The irony was not lost on Curtis that Bournemouth, who are Saturday’s opponents at the Liberty Stadium, have plenty in common with the Swansea of old. “We are the role model which they set out to copy,” he said. “I remember when Eddie [Howe, Bournemouth’s manager] was out of a job he came to watch us train on a regular basis when Brendan was manager. I think a lot of the blueprint they have followed has come from us.”
Yet while Bournemouth are thriving, Swansea are going backwards and Curtis questioned whether selling players and not adequately replacing them had contributed to the malaise. He spoke about how Ashley Williams’ voice had been missed on the pitch and in the dressing room, highlighted a lack of leadership within the current squad, and expressed his hope that a “dominant centre-half” would be brought in during the transfer window to strengthen a defence that has conceded 41 goals in 18 matches. Bob Bradley, who was sacked on Tuesday, tried just about every defensive combination going during his 11 games in charge and as Curtis ruefully admitted, the end result was nearly always the same.
“We work on defending on a regular basis. We work on set pieces. But come game time, for whatever reason, players either haven’t got the ability to do it, can’t take instructions, or they freeze,” he said. “That’s why all the different combinations have been going on – we could all pick a different back four at the moment. None of them seems to have worked. If it’s one thing we need, it’s probably a dominant centre-half and ideally a leader. We probably haven’t had a big dominant centre-half for years. We’ve probably concentrated on how good he is on the ball. Even the players would know that we need a centre-half.”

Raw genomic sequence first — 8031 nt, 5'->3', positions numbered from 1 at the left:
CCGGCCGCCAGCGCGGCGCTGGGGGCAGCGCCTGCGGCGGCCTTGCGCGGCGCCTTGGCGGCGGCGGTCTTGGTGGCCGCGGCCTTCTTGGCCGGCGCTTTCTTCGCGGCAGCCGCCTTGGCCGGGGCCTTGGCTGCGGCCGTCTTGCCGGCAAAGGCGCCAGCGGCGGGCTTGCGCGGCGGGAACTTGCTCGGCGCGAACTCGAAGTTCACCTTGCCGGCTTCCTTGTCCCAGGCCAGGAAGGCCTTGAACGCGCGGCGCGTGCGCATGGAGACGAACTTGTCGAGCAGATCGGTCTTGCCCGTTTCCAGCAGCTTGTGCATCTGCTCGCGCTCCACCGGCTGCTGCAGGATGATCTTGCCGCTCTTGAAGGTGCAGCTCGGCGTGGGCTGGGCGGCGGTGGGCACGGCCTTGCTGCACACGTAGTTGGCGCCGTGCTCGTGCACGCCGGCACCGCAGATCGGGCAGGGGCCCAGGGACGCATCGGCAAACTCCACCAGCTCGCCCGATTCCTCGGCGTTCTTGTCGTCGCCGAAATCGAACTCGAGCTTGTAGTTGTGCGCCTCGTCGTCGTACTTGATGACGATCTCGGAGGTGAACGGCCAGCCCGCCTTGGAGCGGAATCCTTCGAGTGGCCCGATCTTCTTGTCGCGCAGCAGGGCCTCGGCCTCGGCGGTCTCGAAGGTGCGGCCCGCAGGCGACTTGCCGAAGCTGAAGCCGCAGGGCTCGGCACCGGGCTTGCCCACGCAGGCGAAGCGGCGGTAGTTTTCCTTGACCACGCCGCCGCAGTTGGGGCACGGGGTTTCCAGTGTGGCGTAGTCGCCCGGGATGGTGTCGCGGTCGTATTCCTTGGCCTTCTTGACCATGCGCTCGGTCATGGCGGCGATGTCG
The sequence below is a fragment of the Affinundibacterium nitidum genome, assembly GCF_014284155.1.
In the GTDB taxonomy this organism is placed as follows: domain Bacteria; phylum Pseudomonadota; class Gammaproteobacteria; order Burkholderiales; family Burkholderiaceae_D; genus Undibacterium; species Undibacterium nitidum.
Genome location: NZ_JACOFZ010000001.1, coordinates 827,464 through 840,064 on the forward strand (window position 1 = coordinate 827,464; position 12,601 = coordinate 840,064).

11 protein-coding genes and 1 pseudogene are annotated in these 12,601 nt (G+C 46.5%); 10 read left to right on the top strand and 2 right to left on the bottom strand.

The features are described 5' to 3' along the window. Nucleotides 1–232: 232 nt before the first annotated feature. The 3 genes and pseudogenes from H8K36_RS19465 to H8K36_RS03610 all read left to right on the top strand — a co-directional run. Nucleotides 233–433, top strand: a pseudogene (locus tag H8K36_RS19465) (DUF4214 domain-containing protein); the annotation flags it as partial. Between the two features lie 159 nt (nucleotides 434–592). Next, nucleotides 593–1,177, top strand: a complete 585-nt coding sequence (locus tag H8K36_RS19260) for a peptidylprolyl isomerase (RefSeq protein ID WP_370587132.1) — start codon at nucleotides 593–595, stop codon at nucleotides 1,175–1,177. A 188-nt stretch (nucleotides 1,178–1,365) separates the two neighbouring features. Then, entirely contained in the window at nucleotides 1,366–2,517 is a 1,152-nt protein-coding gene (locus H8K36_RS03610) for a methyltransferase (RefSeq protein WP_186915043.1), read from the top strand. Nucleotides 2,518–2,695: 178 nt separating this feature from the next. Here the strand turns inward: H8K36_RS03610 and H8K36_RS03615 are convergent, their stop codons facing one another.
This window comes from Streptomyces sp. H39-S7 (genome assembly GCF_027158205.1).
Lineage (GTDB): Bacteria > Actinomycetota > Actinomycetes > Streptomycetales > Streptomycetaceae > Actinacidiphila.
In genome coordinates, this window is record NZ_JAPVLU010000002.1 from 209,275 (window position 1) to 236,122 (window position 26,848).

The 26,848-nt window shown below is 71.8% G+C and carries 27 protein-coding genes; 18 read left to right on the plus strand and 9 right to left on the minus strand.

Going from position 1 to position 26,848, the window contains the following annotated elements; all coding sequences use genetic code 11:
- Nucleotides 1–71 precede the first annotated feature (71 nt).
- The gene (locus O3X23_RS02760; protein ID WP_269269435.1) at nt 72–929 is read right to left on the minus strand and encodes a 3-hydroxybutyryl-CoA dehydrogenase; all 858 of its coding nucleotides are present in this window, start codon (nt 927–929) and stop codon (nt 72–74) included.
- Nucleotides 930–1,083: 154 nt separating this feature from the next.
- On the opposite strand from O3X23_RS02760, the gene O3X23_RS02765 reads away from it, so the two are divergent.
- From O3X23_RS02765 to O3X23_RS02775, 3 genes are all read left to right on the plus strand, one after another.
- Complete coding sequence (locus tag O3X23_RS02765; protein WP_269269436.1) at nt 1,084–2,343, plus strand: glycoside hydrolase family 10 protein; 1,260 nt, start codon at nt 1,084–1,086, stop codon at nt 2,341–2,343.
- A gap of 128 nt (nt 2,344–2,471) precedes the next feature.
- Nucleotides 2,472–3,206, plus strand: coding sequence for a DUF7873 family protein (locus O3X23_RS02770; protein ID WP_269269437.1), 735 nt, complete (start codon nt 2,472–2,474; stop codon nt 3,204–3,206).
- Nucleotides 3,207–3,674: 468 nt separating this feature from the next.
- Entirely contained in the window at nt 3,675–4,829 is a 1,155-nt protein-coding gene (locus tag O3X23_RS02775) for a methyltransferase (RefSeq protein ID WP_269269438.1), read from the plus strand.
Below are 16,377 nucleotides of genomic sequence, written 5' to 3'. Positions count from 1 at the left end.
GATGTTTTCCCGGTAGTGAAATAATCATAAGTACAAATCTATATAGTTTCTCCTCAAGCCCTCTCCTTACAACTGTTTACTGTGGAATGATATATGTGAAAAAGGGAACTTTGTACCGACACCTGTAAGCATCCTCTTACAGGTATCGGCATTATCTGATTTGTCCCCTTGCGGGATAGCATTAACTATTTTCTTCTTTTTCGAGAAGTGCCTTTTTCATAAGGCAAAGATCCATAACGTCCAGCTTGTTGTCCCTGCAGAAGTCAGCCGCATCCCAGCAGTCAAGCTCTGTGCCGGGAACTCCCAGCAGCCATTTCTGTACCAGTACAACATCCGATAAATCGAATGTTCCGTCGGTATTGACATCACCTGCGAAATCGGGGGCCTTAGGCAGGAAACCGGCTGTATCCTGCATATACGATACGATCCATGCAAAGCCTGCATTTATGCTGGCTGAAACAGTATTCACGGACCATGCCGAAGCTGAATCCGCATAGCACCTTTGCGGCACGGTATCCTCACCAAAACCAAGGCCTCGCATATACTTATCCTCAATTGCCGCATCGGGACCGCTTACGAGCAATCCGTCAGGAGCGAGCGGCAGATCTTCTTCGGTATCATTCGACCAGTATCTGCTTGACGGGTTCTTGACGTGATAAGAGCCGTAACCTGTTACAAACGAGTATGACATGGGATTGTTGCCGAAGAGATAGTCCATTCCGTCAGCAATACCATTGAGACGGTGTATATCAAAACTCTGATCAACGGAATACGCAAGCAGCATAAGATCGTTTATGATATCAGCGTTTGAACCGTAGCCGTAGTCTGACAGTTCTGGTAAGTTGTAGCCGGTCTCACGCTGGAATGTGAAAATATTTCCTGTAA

The obvious problem for Swansea is finding one. Curtis has been privy to some of the transfer discussions and said that some of the fees being asked for players who are not even making the substitutes’ bench elsewhere are “astronomical” and, realistically, well beyond what Swansea would be able to pay.
First things first, though, Swansea need to appoint a manager, with Paul Clement, who is currently working as Carlo Ancelotti’s No2 at Bayern Munich, now the clear frontrunner to replace Bradley. Curtis, who was thrust into the same position this time last year, when Monk was sacked, has no idea how long the managerial search will go on. The 62-year-old said he is just taking things on a day-by-day basis, trying to bring some stability to the chaos at a club that means so much to him.
After the poisonous atmosphere at the Liberty Stadium on Boxing Day, when Swansea were beaten 4-1 by West Ham, Curtis fully expects the supporters to get behind the team against Bournemouth. As for the players, he will demand nothing less than total commitment. “I will certainly remind them that we don’t want to give up without a fight,” he said. “It’s not quite time for a call to arms yet, but they have to do better. They have to do everything they possibly can, so that when we come off the park, whether we win or lose, they have given their all. That’s all we can ask.”
guardian.co.uk © Guardian News and Media Limited 2010